Theories of Forgetting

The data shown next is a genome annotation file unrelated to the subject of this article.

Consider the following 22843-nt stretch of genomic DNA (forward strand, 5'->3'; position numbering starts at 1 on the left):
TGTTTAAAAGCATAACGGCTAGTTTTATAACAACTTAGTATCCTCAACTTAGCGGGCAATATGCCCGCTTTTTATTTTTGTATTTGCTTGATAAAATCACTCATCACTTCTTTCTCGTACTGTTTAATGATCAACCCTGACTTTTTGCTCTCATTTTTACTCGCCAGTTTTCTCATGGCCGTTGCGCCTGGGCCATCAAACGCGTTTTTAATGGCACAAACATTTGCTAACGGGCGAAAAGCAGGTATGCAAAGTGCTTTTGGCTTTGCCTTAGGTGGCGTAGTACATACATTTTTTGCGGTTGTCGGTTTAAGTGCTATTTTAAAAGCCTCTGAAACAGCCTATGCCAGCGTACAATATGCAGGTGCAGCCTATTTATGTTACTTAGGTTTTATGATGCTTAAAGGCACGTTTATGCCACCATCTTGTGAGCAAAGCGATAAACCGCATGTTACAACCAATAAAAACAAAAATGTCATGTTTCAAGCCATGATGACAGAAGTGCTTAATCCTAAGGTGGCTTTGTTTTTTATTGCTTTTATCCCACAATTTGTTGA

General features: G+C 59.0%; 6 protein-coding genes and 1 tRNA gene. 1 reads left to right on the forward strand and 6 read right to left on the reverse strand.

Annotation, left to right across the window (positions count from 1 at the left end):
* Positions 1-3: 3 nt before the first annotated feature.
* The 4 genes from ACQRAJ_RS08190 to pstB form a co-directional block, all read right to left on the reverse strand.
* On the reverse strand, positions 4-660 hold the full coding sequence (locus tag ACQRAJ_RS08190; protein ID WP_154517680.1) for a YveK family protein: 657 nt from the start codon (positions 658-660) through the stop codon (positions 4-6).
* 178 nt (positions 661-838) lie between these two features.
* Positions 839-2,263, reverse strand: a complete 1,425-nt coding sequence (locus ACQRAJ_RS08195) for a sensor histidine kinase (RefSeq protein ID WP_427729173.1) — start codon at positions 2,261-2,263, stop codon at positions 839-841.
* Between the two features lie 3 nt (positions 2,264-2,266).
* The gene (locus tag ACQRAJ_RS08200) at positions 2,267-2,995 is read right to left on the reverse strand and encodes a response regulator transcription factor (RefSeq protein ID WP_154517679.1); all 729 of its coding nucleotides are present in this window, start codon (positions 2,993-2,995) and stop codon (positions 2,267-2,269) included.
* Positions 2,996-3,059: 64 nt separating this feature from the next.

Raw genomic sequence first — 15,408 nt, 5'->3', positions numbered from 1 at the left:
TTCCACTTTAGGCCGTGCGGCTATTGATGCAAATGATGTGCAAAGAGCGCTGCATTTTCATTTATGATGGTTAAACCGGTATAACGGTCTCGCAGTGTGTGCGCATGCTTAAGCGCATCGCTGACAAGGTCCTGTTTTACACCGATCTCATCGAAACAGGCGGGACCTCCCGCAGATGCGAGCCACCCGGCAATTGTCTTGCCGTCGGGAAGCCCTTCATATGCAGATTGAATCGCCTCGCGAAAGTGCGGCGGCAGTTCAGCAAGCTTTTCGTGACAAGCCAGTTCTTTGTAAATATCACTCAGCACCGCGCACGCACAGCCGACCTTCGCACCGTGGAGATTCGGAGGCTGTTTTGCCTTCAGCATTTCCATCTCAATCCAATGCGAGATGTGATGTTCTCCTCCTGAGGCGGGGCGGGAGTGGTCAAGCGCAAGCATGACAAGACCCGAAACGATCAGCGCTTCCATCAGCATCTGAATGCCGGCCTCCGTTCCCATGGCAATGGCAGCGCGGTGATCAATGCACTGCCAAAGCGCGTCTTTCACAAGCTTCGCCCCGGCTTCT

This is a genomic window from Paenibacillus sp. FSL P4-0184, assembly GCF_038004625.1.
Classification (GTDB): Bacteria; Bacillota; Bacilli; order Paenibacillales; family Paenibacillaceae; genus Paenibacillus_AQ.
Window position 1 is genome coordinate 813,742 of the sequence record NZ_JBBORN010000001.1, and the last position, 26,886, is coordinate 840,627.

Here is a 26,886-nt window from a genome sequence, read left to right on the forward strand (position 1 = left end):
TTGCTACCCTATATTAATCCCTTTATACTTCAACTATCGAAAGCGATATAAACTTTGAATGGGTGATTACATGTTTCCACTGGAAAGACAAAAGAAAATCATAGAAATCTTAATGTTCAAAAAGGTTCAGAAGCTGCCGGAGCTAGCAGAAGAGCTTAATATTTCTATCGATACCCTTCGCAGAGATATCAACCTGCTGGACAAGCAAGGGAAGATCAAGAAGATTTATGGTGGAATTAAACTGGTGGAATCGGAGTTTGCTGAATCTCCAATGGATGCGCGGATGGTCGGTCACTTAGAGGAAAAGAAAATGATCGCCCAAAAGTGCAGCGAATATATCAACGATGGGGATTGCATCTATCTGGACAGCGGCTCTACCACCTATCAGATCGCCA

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THEORIES OF FORGETTING Forgetting was first studied in detail by Hermann Ebbinghaus (1885/1913). His basic measure of forgetting was the savings method—the reduction in number of trials for re-learning compared with original learning. Findings suggest that the forgetting function is approximately logarithmic. Forgetting is fastest shortly after learning and the rate then decreases with time. Rubin and Wenzel (1996) found evidence to support Ebbinghaus from group data, but suggest that autobiographical memory does not fit the model. Baddeley (1997) found that the forgetting rate was unusually slow for continuous motor skills e.g., riding a bike. Most studies look at explicit memory and findings with implicit memory have been inconsistent. REPRESSION Freud (1915, 1943) argued that very threatening or anxiety-provoking material is often unable to gain access to conscious awareness—he called this repression. Repression is difficult to study under laboratory conditions. Non-experimental evidence where adults recover repressed memories of childhood abuse exists but there is controversy as some argue that the "memories" are false. Andrews et al. (1999) looked at reports of recovered memories from 236 therapy patients. 41% reported corroborative evidence. Only 28% claimed that the trigger for the first recovered memory occurred during a therapeutic session. Some patients have admitted reporting false memories (e.g. Lief & Fetkewicz, 1995). People can be misled into believing the existence of events that didn't happen. Ceci (1995) showed that preschool children found it hard to distinguish between real and fictitious events. Clancy et al.'s (2000) study supported a hypothesis that women who report recovered memories of sexual abuse are more prone than others to develop certain types of illusory memories. 1 Evaluation There are arguments for and against the genuineness of
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